Realising the vision of a water sensitive city

Perth, Western Australia, one of the cities participating in the water sensitive cities project (© Bruce Aspley / iStock)
Perth, Western Australia, one of the cities participating in the water sensitive cities project (© Bruce Aspley / iStock)

Six cities around Australia have developed collaborative visions of what a water sensitive future looks like for them and are now working to implement these. Briony Rogers and Katie Hammer give an update on the initiative and the early lessons for cities elsewhere.


In Australia, the Millennium Drought, which parched the country for the first decade of the new century, left cities such as Melbourne a year away from running out of water. The drought was broken by a period of intense rainfall, with cities such as Brisbane suffering major floods that caused billions of dollars’ damage. Townsville recently suffered extreme monsoon conditions, with dams reaching more than 200% capacity and triggering floodgates to open, causing extreme flooding for thousands of residents – this after several failed wet seasons and record breaking low dam levels in 2017. Australia as a whole has experienced a record heatwave this summer, with temperatures reaching 49°C in some parts of the country. Coupled with these climatic extremes, urban populations are surging, with cities such as Sydney adding almost 2,000 new people each week, challenging the provision of infrastructure services and local amenity.

Without proactive and urgent transformation, future Australian cities will fail to support the health, wellbeing and prosperity of their citizens. Fortunately, there is a way forward. If the emerging vision of water sensitive cities is realised, the country will lead the world in transforming urban areas to ensure long-term liveability, sustainability and resilience in the face of climate change and urbanisation.

In the water sensitive city, water system services are critical for enabling broad aspirational outcomes for a city, such as healthy people and places; thriving, protected ecosystems; sustainable, efficient resource use through adaptive infrastructure; and innovative and strong economies (see box). While there is not yet a water sensitive city in the world, the concept has captured people’s imagination as a way of recognising the centrality of water for thriving future cities. In many places in Australia, the water sensitive city is becoming embedded as a strategic objective.

However, creating water sensitive cities is challenging. It requires a significant departure from conventional modes of water servicing – typically involving large-scale, centralised pipe networks designed to address single objectives of water supply, sewerage and drainage. These types of networks remain important in a water sensitive city; however, delivery of broader benefits will require the integration of decentralised and nature based technologies that are efficient, flexible and adaptable, and designed in a way that is sensitive to local urban environments and responsive to the community’s values.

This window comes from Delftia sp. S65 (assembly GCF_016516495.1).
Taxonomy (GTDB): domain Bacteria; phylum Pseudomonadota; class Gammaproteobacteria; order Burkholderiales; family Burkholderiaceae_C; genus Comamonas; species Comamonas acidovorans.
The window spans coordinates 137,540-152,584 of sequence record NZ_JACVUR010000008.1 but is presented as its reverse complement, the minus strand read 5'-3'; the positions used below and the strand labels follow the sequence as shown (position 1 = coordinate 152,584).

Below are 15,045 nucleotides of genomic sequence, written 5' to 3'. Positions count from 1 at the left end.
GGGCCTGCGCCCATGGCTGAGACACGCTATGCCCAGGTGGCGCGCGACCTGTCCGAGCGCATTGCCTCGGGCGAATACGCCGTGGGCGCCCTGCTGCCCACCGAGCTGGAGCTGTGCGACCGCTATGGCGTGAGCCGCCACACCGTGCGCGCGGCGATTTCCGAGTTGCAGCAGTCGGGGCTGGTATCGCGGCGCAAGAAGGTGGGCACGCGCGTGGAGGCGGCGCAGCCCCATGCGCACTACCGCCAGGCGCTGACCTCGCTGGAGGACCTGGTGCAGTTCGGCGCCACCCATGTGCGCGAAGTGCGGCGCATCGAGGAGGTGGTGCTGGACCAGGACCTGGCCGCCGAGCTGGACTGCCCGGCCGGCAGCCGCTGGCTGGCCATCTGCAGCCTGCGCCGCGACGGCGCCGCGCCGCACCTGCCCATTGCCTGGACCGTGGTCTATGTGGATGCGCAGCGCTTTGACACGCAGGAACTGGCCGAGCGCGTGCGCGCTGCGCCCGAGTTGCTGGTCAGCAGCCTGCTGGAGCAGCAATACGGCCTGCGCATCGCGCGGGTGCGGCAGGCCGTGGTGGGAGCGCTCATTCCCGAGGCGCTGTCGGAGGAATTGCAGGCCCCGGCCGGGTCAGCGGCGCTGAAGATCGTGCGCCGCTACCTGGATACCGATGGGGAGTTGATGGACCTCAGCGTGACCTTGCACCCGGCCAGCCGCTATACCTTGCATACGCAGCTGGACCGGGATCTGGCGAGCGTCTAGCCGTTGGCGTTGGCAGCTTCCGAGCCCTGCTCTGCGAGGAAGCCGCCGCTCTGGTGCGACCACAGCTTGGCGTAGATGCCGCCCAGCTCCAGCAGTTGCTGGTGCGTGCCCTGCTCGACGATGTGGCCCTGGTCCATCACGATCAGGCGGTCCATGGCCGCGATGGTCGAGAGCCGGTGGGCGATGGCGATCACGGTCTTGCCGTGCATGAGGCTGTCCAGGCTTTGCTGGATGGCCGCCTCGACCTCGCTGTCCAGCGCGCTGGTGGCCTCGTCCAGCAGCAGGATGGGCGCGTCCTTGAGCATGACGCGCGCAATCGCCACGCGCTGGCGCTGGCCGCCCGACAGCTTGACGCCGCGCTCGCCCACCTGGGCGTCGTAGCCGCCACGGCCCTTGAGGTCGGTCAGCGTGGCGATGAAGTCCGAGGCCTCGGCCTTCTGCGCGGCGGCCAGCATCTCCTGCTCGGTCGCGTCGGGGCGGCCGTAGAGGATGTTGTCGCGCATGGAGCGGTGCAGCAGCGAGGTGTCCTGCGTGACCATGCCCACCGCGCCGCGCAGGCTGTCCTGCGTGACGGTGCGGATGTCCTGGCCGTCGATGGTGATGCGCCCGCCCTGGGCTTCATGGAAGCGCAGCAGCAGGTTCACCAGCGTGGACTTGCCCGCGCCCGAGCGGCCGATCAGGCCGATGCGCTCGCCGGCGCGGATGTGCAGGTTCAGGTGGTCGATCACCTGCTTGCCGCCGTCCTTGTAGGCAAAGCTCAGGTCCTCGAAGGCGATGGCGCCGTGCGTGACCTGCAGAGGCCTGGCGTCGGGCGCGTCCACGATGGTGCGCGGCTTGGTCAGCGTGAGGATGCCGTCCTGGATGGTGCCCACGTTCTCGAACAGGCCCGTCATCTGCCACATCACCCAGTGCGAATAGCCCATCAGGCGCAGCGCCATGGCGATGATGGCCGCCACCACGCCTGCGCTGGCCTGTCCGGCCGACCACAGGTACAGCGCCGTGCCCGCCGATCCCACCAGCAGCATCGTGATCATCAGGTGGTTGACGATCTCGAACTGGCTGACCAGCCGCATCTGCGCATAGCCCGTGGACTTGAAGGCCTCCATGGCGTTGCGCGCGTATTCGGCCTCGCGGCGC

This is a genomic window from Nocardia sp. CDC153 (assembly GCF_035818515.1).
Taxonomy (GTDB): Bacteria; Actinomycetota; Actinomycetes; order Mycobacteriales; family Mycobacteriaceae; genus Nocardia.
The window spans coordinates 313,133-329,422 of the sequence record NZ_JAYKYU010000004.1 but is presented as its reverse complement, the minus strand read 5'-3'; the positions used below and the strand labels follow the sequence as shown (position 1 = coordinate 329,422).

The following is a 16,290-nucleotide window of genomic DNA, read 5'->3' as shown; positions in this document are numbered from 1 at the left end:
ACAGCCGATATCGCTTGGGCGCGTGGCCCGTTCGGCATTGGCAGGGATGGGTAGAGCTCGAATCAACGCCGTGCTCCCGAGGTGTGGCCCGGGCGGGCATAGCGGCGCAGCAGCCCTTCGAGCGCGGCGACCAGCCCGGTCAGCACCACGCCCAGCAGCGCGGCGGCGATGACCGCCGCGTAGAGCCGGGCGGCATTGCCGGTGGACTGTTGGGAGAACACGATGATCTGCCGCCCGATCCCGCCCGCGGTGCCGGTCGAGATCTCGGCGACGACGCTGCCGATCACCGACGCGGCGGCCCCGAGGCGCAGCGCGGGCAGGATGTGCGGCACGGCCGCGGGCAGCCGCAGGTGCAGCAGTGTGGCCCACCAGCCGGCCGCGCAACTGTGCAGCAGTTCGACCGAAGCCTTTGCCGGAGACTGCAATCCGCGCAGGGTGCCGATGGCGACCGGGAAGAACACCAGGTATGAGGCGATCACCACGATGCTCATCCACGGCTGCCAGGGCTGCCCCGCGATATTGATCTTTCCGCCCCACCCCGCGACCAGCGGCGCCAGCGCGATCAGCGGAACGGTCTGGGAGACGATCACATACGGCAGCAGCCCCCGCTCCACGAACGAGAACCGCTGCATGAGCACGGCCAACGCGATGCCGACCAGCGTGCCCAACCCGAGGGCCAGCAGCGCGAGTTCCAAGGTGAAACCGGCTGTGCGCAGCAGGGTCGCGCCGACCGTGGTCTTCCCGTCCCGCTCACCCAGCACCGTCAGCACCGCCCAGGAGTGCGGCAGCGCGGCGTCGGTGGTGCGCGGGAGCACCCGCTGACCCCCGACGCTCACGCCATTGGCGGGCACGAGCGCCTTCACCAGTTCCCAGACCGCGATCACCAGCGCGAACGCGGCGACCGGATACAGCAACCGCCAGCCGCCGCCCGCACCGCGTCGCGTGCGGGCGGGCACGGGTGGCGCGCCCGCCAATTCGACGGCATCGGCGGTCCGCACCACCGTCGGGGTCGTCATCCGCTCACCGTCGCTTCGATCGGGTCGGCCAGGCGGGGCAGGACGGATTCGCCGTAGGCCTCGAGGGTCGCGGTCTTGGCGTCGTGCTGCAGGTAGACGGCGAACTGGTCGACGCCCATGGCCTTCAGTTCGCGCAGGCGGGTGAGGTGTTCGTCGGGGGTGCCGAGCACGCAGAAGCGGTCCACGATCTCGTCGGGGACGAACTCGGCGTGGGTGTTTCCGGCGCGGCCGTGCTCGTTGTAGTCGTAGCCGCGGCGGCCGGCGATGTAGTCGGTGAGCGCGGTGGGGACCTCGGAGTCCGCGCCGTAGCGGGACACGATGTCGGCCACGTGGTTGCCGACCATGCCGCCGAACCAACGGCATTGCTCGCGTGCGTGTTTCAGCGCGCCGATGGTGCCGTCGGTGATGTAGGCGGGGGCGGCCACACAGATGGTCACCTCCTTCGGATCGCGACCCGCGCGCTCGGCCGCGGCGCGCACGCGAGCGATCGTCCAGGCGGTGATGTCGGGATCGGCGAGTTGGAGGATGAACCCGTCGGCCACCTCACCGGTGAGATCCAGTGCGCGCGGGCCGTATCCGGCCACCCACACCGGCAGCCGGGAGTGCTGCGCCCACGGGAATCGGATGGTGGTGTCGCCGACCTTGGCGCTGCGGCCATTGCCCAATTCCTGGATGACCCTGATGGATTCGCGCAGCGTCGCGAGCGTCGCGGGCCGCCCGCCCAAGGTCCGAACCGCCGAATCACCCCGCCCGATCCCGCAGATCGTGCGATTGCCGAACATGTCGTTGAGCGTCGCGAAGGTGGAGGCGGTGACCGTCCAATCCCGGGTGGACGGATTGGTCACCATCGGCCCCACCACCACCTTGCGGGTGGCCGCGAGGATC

Transitioning towards the water sensitive city vision will, therefore, need significant changes to the structures, cultures and practices that underpin the planning, design and management of water systems and urban developments.

Building local visions

A research project by the Cooperative Research Centre for Water Sensitive Cities (CRCWSC) brought together leading strategists, policy-makers, practitioners and academics in six cities around Australia – Perth, Sydney, Adelaide, Townsville, Gold Coast and Bendigo – to detail local visions for their water sensitive city and develop transition strategies to guide the changes needed to make their vision a reality (see box).

Despite their diverse climates, geography, culture and governance, the vision for all six cities centred on nine common themes. These reflect aspirations beyond water, confirming its importance in enabling broader outcomes:

● Healthy, active, happy people
● Green, attractive urban spaces
● Thriving, protected ecosystems
● Sustainable, efficient resource use
● Smart, resilient and adaptive infrastructure
● Innovation and strong economies
● Collaborative, integrated governance and collective leadership
● Empowered community stewardship
● Aboriginal knowledge and values

The value of a future vision comes when it is sufficiently compelling to align stakeholder actions, orient investments, and motivate and sustain the significant shifts needed for its realisation. So each city’s vision needed to go beyond thematic headlines to draw out the unique local contexts that will influence how water sensitive city principles would manifest, creating an inspiring image intimately connected to local place.

Townsville’s vision reflects pride in its dry tropical identity, embracing the dramatic water cycles of the region and emphasising the importance of the Great Barrier Reef for local water management practices. The vision for Perth, where rainfall is declining in step changes, emphasises the importance of a climate independent water supply and the role of community stewardship beyond water saving behaviours.